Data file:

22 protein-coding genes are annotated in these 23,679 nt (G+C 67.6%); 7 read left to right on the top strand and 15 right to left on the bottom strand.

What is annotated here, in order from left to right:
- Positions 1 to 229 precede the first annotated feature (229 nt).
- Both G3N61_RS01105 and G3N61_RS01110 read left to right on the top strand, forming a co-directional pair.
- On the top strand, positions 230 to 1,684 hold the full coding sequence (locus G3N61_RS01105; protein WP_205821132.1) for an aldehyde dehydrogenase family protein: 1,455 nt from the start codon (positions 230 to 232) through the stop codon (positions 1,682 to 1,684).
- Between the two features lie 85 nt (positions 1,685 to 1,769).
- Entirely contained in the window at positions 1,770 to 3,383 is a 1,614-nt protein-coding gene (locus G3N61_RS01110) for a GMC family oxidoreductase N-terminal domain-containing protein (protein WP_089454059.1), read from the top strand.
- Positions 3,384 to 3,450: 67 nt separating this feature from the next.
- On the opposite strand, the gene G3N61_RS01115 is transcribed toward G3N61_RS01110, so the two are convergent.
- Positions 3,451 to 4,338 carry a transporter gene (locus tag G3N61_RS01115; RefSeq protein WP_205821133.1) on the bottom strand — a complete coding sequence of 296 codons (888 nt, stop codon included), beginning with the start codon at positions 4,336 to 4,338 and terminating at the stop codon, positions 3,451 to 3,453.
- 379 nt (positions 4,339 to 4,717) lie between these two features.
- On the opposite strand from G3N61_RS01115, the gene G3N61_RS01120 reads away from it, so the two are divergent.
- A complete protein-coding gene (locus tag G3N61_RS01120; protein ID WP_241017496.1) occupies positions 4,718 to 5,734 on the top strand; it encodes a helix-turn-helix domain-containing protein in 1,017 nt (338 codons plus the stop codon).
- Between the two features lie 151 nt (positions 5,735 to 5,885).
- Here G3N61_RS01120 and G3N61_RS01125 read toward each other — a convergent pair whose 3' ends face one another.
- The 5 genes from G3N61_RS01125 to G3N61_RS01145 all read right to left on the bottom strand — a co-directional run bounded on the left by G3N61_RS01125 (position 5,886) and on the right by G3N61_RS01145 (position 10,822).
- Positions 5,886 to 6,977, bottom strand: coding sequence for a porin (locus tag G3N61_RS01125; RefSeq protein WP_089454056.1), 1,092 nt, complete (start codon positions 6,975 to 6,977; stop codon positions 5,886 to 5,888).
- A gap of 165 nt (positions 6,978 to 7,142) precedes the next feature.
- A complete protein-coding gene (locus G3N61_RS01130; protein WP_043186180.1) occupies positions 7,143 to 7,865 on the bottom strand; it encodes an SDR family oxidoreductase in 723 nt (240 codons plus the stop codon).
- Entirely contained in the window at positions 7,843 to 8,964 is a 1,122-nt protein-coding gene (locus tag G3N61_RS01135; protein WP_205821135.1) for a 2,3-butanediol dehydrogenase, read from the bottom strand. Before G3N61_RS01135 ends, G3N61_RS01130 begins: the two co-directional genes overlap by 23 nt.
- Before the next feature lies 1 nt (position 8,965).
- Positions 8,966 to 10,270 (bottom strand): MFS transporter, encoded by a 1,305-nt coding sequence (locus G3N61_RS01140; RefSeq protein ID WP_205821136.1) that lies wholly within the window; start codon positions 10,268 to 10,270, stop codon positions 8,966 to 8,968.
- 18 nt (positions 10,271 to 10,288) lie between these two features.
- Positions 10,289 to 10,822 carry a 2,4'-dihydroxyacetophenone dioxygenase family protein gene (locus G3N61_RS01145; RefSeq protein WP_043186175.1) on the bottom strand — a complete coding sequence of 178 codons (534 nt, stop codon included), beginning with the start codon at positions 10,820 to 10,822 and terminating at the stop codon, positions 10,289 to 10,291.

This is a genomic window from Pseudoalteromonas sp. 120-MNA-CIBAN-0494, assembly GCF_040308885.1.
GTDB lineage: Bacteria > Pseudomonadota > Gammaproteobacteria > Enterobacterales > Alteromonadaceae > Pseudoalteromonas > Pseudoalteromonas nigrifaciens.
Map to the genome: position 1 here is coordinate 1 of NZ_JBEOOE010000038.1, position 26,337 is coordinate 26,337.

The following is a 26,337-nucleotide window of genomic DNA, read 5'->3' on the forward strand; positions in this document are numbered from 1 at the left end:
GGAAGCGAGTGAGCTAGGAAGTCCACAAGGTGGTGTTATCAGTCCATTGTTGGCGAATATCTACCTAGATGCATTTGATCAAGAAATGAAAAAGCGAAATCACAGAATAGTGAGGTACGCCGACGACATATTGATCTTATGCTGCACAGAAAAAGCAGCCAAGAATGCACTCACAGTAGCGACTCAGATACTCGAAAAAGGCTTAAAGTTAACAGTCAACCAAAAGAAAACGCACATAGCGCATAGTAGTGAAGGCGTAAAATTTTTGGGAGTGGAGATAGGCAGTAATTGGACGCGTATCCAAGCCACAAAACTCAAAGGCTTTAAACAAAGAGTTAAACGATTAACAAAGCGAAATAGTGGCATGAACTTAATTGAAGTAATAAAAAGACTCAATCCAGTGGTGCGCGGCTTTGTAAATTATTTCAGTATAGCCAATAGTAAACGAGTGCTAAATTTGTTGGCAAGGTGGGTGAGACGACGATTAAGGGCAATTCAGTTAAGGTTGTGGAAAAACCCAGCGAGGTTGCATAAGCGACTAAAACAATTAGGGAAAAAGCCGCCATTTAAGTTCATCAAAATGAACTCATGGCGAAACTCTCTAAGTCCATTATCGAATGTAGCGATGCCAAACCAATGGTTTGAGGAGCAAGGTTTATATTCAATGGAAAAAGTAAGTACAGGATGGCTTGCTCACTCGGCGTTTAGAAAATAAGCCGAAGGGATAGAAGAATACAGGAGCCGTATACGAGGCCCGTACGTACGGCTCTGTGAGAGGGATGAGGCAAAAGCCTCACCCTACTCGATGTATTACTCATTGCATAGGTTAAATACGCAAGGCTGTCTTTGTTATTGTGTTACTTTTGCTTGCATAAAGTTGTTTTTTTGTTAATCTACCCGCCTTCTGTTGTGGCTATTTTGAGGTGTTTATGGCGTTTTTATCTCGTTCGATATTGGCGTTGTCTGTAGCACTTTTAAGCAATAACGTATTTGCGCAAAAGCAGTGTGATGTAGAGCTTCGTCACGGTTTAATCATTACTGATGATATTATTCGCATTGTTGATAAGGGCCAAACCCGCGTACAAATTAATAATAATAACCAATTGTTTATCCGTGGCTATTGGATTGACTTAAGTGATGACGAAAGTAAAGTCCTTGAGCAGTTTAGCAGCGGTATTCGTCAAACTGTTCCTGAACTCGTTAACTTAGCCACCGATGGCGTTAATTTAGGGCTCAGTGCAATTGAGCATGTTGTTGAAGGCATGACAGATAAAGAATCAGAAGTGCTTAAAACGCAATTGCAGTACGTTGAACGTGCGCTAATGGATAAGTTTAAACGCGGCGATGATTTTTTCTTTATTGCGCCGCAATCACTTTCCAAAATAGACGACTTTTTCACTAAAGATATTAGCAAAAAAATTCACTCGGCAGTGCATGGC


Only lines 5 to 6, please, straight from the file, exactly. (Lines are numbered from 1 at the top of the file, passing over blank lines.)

- On the top strand, positions 230 to 1,684 hold the full coding sequence (locus G3N61_RS01105; protein WP_205821132.1) for an aldehyde dehydrogenase family protein: 1,455 nt from the start codon (positions 230 to 232) through the stop codon (positions 1,682 to 1,684).
- Between the two features lie 85 nt (positions 1,685 to 1,769).